It’s never necessary to fight or struggle with these thoughts and feelings, only to be aware of them as they pass.
Myth #3: Meditation is about feeling good
When people come to a meditation course, they’re often looking for a specific experience. They might call it peace, or joy, or love, or Unity, or Enlightenment. They might have subtle expectations that meditating will help them to restore past experiences, especially those that seemed deeply serene and pleasant.
But meditation isn’t about a specific result. It is a path – a means of re-training your attention. When you meditate, you become aware of your inner landscape – the thoughts, feelings, emotions, memories, physical experiences and other impressions that you habitually pay attention to.
Each time you close your eyes, your experience will be different. Sometimes you’ll have more thoughts, sometimes fewer. Sometimes you’ll see other content. Sometimes you’ll experience quietness and space. Sometimes it will feel good, and other times you might feel restless or uncomfortable. The benefits of the practice are the same.
Meditating is not about chasing a particular experience. It’s about awareness of what is already here. A pure technique will allow you to observe the content without getting caught up in it, and it will allow you to see beyond the stream of mental experience to the parts you might otherwise miss.
Myth #4: You have to sit in a specific position
Some teachings will ask you to sit in a particular posture such as the lotus position, and some will ask you to hold that posture for a long time, even when it is uncomfortable or painful for your body, or bad for your health. Likewise, some paths will come with other rules – about what you eat, what you believe, who you associate with, and so on.
The good news is, meditation is not about any of these things. It’s not about how you sit, what you eat, how you exercise, or any other lifestyle choice. There's no single correct way to meditate.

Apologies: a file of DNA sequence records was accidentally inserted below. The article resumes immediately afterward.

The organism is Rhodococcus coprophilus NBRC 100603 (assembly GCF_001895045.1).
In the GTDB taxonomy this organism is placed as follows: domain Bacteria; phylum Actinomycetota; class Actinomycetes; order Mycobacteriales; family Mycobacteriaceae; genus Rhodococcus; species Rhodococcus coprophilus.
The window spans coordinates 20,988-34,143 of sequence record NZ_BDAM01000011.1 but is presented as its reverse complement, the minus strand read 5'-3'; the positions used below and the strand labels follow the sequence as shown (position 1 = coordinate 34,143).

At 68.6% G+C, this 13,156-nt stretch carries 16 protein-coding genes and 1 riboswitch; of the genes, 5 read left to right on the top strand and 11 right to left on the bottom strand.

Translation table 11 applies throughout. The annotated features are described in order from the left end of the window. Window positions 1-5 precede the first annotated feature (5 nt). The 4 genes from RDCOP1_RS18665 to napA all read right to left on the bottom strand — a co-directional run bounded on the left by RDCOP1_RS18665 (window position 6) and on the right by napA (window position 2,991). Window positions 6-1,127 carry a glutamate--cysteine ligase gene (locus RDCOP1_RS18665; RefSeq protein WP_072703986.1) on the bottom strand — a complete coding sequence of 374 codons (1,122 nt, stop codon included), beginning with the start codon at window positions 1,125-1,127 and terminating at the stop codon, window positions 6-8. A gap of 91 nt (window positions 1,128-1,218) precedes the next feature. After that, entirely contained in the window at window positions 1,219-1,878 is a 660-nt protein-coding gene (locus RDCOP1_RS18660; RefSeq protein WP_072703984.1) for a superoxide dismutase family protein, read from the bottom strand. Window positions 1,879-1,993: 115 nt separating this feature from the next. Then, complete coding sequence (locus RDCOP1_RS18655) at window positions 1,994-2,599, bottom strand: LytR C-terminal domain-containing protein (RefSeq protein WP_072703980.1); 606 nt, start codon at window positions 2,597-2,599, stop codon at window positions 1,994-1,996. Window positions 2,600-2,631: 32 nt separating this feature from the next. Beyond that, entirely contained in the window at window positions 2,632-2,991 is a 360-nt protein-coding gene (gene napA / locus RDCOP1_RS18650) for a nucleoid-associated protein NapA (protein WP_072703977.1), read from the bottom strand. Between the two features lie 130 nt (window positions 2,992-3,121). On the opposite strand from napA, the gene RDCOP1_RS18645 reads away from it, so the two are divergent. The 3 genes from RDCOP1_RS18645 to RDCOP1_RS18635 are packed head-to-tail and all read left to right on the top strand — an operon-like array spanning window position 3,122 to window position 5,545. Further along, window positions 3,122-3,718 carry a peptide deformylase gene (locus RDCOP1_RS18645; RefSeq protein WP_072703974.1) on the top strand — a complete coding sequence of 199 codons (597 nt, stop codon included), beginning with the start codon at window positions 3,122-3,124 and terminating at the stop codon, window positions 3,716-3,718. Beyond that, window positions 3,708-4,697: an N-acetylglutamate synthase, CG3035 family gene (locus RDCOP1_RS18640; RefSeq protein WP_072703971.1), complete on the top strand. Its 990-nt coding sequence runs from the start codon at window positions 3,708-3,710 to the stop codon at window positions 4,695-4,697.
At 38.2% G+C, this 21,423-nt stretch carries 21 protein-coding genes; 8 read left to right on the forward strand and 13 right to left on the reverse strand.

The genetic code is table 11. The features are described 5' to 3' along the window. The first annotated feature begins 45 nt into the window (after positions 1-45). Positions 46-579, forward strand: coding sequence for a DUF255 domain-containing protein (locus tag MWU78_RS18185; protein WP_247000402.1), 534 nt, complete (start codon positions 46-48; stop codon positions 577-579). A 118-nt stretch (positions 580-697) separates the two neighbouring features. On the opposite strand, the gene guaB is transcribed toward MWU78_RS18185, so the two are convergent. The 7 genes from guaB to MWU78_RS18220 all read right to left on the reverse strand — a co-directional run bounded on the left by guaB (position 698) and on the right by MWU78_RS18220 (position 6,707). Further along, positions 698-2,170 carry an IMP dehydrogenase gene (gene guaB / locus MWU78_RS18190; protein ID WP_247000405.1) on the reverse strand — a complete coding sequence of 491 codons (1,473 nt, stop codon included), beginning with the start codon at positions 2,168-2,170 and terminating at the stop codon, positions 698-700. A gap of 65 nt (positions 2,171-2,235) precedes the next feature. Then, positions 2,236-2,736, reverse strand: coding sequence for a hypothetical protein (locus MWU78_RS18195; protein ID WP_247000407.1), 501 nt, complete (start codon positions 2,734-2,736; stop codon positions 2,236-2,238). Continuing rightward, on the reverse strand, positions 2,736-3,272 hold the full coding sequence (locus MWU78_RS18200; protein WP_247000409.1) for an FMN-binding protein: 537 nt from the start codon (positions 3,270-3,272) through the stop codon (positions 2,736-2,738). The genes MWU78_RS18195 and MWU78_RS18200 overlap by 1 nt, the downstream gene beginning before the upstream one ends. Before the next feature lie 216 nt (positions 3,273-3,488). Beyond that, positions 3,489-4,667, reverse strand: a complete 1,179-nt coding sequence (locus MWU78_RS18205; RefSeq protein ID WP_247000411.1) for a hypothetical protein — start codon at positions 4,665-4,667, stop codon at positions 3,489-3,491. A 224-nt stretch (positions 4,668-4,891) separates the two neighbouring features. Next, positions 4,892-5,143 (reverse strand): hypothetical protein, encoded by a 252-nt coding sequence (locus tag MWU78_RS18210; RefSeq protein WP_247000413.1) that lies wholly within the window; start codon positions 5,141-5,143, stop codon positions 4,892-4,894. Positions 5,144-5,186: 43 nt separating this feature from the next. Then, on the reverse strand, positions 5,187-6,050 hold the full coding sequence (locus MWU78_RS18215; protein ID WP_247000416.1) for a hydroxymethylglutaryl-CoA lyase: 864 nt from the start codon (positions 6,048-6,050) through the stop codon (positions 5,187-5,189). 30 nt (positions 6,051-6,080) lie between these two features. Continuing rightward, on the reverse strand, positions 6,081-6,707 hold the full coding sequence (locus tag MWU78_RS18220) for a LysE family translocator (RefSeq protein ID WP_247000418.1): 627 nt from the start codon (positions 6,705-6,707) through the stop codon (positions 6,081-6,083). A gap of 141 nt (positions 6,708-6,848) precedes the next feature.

Meditation is about where you place your attention. It’s about noticing what you are giving your attention to right now, and discovering if there’s anything you’re missing. So, when you sit to meditate, all that matters is to be comfortable and alert – there's no wrong way to do it. And you don't have to sit at all. Some practices (such as tai chi) involve moving meditations. Others (such as Ascension) can be used anytime, whether you're active or resting.
Myth #5: It's boring to meditate
Some people see meditation as boring. You sit, close your eyes, and see … nothing. Or you see the contents of your head, which you’re already a little too familiar with.
Likewise, some see their meditations as chores – something you have to do every day when you could be doing something you see as more entertaining.
These beliefs arise from misunderstandings. To practice meditation is simply to notice this moment, which includes re-directing your attention back to this moment whenever you leave. If Now seems boring, you’re probably not experiencing it – you’re probably experiencing thoughts about what this moment should be like. Stop believing the thoughts and your experience will change.
The reality is: in the most vibrant moments you have ever experienced, you were fully engaged and attentive. Whether you had your eyes closed or open, whether you were relaxing by the beach or playing football or creating art or cleaning the kitchen, you brought the moment alive by truly focusing on it – so much that you stopped thinking and dissolved into the moment. When you're meditating, you're re-training your attention to experience that aliveness as an ongoing state.
If you choose to meditate, you can enliven it by cultivating an attitude of curiosity. Don’t treat it as a job that you’re doing in order to get somewhere; treat it as an exploration of the freshness of each new moment.
Myth #6: Meditation has to be silent
When people meditate, they’re often looking for an escape from life and its chaos – and from the mind and its inner chaos. They look for quiet rooms, quiet spaces, places of solitude. Maybe they’ll build nests of cushions, light incense, close the door, hang up a sign that says ‘Do not disturb!’